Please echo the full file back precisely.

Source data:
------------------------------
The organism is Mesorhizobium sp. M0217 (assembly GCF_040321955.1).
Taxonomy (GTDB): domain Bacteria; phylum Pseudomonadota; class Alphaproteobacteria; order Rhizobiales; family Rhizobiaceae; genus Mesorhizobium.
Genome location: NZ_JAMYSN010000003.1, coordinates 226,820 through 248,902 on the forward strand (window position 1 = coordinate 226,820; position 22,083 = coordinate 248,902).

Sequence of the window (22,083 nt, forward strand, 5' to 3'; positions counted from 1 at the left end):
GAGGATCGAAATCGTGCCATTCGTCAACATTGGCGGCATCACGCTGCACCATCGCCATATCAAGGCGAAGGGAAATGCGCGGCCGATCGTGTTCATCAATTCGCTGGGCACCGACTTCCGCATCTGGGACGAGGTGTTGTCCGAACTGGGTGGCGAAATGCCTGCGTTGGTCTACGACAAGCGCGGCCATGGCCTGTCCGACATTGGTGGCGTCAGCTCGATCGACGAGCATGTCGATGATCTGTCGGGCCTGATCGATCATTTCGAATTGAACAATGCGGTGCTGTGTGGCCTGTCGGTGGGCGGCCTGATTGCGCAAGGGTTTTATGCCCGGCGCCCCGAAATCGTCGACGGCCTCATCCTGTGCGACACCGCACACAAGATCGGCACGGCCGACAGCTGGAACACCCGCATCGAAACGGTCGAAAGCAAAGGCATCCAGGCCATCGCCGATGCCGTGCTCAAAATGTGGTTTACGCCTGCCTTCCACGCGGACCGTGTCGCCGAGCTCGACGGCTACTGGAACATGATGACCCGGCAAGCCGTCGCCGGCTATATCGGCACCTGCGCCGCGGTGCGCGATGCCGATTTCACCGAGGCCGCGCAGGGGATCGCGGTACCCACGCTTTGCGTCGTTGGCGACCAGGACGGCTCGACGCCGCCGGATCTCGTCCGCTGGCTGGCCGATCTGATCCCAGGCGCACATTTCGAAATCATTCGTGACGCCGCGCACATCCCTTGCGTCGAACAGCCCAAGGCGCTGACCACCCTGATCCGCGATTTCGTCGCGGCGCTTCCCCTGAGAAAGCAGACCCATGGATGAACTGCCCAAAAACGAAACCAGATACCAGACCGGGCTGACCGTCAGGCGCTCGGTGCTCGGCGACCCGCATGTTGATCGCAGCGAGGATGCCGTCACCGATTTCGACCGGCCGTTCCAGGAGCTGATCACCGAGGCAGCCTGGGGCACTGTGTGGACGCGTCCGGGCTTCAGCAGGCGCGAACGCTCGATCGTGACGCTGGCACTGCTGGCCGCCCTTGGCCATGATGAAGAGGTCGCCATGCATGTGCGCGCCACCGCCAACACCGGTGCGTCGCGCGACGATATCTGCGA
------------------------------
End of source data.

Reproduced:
The organism is Mesorhizobium sp. M0217 (assembly GCF_040321955.1).
Taxonomy (GTDB): domain Bacteria; phylum Pseudomonadota; class Alphaproteobacteria; order Rhizobiales; family Rhizobiaceae; genus Mesorhizobium.
Genome location: NZ_JAMYSN010000003.1, coordinates 226,820 through 248,902 on the forward strand (window position 1 = coordinate 226,820; position 22,083 = coordinate 248,902).

Sequence of the window (22,083 nt, forward strand, 5' to 3'; positions counted from 1 at the left end):
GAGGATCGAAATCGTGCCATTCGTCAACATTGGCGGCATCACGCTGCACCATCGCCATATCAAGGCGAAGGGAAATGCGCGGCCGATCGTGTTCATCAATTCGCTGGGCACCGACTTCCGCATCTGGGACGAGGTGTTGTCCGAACTGGGTGGCGAAATGCCTGCGTTGGTCTACGACAAGCGCGGCCATGGCCTGTCCGACATTGGTGGCGTCAGCTCGATCGACGAGCATGTCGATGATCTGTCGGGCCTGATCGATCATTTCGAATTGAACAATGCGGTGCTGTGTGGCCTGTCGGTGGGCGGCCTGATTGCGCAAGGGTTTTATGCCCGGCGCCCCGAAATCGTCGACGGCCTCATCCTGTGCGACACCGCACACAAGATCGGCACGGCCGACAGCTGGAACACCCGCATCGAAACGGTCGAAAGCAAAGGCATCCAGGCCATCGCCGATGCCGTGCTCAAAATGTGGTTTACGCCTGCCTTCCACGCGGACCGTGTCGCCGAGCTCGACGGCTACTGGAACATGATGACCCGGCAAGCCGTCGCCGGCTATATCGGCACCTGCGCCGCGGTGCGCGATGCCGATTTCACCGAGGCCGCGCAGGGGATCGCGGTACCCACGCTTTGCGTCGTTGGCGACCAGGACGGCTCGACGCCGCCGGATCTCGTCCGCTGGCTGGCCGATCTGATCCCAGGCGCACATTTCGAAATCATTCGTGACGCCGCGCACATCCCTTGCGTCGAACAGCCCAAGGCGCTGACCACCCTGATCCGCGATTTCGTCGCGGCGCTTCCCCTGAGAAAGCAGACCCATGGATGAACTGCCCAAAAACGAAACCAGATACCAGACCGGGCTGACCGTCAGGCGCTCGGTGCTCGGCGACCCGCATGTTGATCGCAGCGAGGATGCCGTCACCGATTTCGACCGGCCGTTCCAGGAGCTGATCACCGAGGCAGCCTGGGGCACTGTGTGGACGCGTCCGGGCTTCAGCAGGCGCGAACGCTCGATCGTGACGCTGGCACTGCTGGCCGCCCTTGGCCATGATGAAGAGGTCGCCATGCATGTGCGCGCCACCGCCAACACCGGTGCGTCGCGCGACGATATCTGCGA